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Trade and Development Report, 2007   

Trade and Development Report, 2007

Regional cooperation for development

United nations

The work is published for and on behalf of the United Nations.

Paperback Book (6½" x 9½")  :   Pages : 238
2008  Edition   :   ISBN -81-7188-650-7
Price : Rs. 795.00 (For Sale in South Asia Only)
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ABOUT THE BOOK :

 

The Trade and Development Report 2007, subtitled "Regional cooperation for development", recommends that developing countries should strengthen regional cooperation with other developing countries, but proceed carefully with regard to North-South bilateral or regional preferential trade agreements. Such agreements may offer gains in terms of market access and higher foreign direct investment, but they can also limit national policy space, which can play an important role in the medium- and long-term growth of competitive industries. By contrast, strengthened regional cooperation among developing countries can help accelerate industrialization and structural change and ease integration into the global economy. However, to achieve this, trade liberalization is not enough; active regional cooperation should also extend to areas of policy that strengthen the potential for growth and structural change, including monetary and financial arrangements, large infrastructure and knowledge-generation projects, and industrial policies.

In its analysis of global economic prospects, the Report says the current global economic environment provides great opportunities for catch-up growth and meeting the Millennium Development Goals. However, the world economy is overshadowed by serious current-account imbalances, and by large speculative capital flows that distort exchange rates and perpetuate these imbalances. A safe correction of the imbalances would be much easier with more appropriate global exchange-rate arrangements, the Report argues. Exchange rates should be subject to the same kind of disciplines as tariffs and export subsidies. In the absence of such disciplines, however, regional monetary and financial cooperation among developing countries can fill some of the gaps in global economic governance.

   
 
   
  CONTENTS IN DETAIL:    
 
   
 

FOREWORD

Explanatory notes

Abbreviations

List of regional blocs and membership

OVERVIEW

   
I.

CURRENT ISSUES IN THE WORLD ECONOMY

   
 

A. Recent trends in the world economy

1. Global growth

2. Trade, commodity prices and terms of trade

B. Low real interest rates: global savings glut versus global monetary conditions

1. Widening global imbalances

2. Speculative flows induced by “carry trade”

3. Changing opportunities for speculation in emerging market economies

4. Speculative capital flows and real effects

5. National policies to prevent speculation

6. Globally coordinated policies to reduce global imbalances

Notes

References

Statistical annex to chapter I 

   
       
II. GLOBALIZATION, REGIONALIZATION AND THE DEVELOPMENT CHALLENGE    
 

A. Introduction

B. The limitations of conventional thinking

1. Theoretical approaches to regional integration

2. The role of geography, history and politics

C. Regionalization and policy cooperation

1. Industrialization and the integration challenge

2. Bridging gaps and battling constraints

3. Global financial governance and regional cooperation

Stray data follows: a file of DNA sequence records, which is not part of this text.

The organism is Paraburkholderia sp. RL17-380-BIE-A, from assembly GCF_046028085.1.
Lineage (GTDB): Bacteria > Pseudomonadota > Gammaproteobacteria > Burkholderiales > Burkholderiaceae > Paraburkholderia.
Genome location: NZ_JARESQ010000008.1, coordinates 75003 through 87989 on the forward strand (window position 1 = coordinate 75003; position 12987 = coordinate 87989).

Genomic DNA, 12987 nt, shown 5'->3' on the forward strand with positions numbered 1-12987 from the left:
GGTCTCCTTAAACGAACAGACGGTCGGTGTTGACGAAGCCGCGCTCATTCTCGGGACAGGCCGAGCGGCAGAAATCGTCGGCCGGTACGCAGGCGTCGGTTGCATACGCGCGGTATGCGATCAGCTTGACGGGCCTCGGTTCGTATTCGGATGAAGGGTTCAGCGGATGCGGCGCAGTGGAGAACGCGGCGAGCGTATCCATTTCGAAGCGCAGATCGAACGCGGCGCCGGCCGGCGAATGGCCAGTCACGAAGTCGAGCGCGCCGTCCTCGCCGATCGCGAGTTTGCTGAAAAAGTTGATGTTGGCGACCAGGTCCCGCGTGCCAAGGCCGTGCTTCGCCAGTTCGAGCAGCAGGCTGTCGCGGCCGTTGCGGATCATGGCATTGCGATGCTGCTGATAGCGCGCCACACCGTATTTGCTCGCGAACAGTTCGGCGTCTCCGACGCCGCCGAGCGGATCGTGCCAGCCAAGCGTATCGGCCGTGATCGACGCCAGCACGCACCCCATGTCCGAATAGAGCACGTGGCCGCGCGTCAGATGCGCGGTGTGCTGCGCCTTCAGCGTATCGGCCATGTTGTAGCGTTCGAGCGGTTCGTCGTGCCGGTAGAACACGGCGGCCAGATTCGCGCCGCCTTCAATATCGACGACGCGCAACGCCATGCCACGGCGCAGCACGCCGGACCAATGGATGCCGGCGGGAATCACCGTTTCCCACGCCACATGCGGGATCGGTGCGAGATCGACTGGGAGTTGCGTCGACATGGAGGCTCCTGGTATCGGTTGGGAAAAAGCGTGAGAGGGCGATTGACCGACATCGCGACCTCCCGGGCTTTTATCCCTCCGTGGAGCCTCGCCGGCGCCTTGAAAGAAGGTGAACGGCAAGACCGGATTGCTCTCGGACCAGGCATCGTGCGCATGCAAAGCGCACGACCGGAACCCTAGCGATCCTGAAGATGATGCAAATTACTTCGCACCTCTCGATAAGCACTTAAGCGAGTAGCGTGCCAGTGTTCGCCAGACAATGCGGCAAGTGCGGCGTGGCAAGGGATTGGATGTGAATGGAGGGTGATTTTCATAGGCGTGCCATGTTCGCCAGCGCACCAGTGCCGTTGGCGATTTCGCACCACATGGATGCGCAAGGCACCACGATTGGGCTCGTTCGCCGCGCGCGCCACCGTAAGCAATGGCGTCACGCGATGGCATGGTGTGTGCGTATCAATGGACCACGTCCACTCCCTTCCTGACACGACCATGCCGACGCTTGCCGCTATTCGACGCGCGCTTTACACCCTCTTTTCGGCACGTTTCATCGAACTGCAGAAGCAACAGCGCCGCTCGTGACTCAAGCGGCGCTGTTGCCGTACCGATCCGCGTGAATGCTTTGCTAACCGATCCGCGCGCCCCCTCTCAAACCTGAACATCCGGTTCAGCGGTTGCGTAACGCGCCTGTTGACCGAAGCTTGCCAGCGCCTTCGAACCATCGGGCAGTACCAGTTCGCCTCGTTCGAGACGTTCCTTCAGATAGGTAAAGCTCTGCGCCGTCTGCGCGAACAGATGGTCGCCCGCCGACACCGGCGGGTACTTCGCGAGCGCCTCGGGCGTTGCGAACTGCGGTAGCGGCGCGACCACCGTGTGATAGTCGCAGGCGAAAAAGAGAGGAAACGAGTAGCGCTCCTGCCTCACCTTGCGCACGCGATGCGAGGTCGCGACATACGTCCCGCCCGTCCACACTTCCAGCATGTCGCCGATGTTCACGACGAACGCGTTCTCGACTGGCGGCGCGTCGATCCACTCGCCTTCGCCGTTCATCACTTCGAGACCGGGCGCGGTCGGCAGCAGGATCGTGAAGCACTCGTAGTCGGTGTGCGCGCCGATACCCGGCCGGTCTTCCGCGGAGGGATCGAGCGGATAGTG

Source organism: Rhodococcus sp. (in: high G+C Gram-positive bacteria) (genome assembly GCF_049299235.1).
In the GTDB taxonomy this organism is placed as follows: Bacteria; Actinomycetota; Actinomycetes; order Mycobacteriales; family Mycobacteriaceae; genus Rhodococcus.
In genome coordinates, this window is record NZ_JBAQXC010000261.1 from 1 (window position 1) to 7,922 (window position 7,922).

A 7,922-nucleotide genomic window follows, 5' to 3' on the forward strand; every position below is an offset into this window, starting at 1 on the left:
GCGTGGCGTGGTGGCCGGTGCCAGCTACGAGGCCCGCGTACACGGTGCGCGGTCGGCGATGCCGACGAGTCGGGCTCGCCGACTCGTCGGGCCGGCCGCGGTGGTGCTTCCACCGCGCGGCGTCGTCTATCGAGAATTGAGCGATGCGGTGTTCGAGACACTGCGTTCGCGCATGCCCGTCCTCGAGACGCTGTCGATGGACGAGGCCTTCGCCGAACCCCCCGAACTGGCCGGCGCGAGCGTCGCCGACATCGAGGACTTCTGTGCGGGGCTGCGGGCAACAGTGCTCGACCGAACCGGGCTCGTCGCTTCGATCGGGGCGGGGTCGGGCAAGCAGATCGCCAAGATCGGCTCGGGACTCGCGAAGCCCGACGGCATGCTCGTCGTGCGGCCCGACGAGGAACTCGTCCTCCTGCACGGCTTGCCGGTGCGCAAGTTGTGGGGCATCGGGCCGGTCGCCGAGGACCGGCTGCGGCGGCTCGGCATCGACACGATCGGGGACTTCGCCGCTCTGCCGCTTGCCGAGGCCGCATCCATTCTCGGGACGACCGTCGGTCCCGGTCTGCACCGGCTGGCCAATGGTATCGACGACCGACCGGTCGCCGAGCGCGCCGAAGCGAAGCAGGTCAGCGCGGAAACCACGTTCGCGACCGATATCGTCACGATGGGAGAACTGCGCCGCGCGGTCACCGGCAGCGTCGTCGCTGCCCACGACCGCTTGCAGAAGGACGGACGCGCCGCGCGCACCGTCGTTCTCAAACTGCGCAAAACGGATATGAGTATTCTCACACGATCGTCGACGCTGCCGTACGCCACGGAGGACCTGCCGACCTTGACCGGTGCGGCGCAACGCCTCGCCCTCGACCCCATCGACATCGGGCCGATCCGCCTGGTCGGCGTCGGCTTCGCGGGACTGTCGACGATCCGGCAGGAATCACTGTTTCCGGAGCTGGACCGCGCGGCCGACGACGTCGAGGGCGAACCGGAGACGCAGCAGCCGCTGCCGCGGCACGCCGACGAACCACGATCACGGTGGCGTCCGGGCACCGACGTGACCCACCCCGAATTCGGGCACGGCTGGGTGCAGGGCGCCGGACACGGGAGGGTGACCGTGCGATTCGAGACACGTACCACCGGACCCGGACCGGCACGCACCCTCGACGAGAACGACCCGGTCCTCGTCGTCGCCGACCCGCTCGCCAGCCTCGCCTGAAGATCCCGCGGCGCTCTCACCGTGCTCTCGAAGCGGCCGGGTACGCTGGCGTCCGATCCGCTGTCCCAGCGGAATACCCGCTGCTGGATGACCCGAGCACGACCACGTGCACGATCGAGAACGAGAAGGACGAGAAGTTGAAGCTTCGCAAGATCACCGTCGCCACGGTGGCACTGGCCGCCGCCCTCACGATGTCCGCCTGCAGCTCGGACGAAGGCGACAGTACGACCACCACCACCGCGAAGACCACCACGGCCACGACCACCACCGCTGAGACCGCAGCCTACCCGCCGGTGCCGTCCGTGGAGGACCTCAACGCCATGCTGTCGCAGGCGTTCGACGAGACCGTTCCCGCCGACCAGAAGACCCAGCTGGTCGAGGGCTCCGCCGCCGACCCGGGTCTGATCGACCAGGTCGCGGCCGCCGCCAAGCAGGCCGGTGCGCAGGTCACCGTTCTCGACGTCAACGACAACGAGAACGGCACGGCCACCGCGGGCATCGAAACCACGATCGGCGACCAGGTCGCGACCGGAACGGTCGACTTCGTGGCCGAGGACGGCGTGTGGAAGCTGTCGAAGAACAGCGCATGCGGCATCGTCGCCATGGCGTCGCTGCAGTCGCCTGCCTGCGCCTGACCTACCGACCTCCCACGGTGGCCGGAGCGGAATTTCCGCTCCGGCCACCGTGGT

Notes

References

 

   
III.

THE “NEW REGIONALISM” AND NORTH-SOUTH TRADE AGREEMENTS

   
 

A. Regionalism and the proliferation of free trade agreements

B. Issues relating to North-South free trade agreements, the WTO and policy space

1. Reciprocity

2. Market access for goods and government procurement

3. Liberalization of services

4. Investment and investor protection

5. Intellectual property rights

6. Competition policy

7. Conclusions

C. Assessing the development impact of North-South regional integration: the case of NAFTA

1. Introduction

2. Objectives and instruments of NAFTA

3. Expansion of intraregional trade and financial relations

4. Mexico’s economic and social performance after NAFTA

Notes

References

   
IV.

REGIONAL COOPERATION AND TRADE INTEGRATION AMONG DEVELOPING COUNTRIES

   
 

A. Forms of regional cooperation and effective trade integration

B. The relative importance of trade flows in regional integration among developing countries

1. Measures of regional trade integration

2. Latin America and the Caribbean 

3. Developing Asia

4. Africa

5. Commonwealth of Independent States (CIS)

C. Composition of intraregional trade

D. The potential role of South-South regional trade agreements

Notes

References

   
       
V.

REGIONAL FINANCIAL AND MONETARY COOPERATION

   
 

A. Introduction

B. Regional cooperation for payment facilities and short-term financing

C. Regional cooperation for development financing

1. Regional development banks 

2. Regional bond markets

D. Exchange-rate mechanisms and monetary unions

1. Experiences in Africa

2. The case of the European Monetary Union 

E. Lessons for monetary cooperation

1. There is no alternative to regional cooperation

2. Regional macroeconomic policy is key for growth

F. Conclusion

Notes

References

Annexes to chapter V

Annex 1 The Southern African Development Community

Annex 2 The Gulf Cooperation Council

   
       
VI. REGIONAL COOPERATION IN TRADE LOGISTICS, ENERGY AND INDUSTRIAL POLICY    
 

A. Trade logistics

1. Regional trade and its transport: a virtuous circle

2. Trade facilitation as an instrument to promote regional trade

3. Distance, shipping and the geography of trade

4. From landlocked to land-linked: potential gains from regional cooperation in trade and transport facilitation 

B. Large regional projects: examples from the energy sector

C. Regional industrial policy: issues and the European experience

D. Conclusions

Notes 

References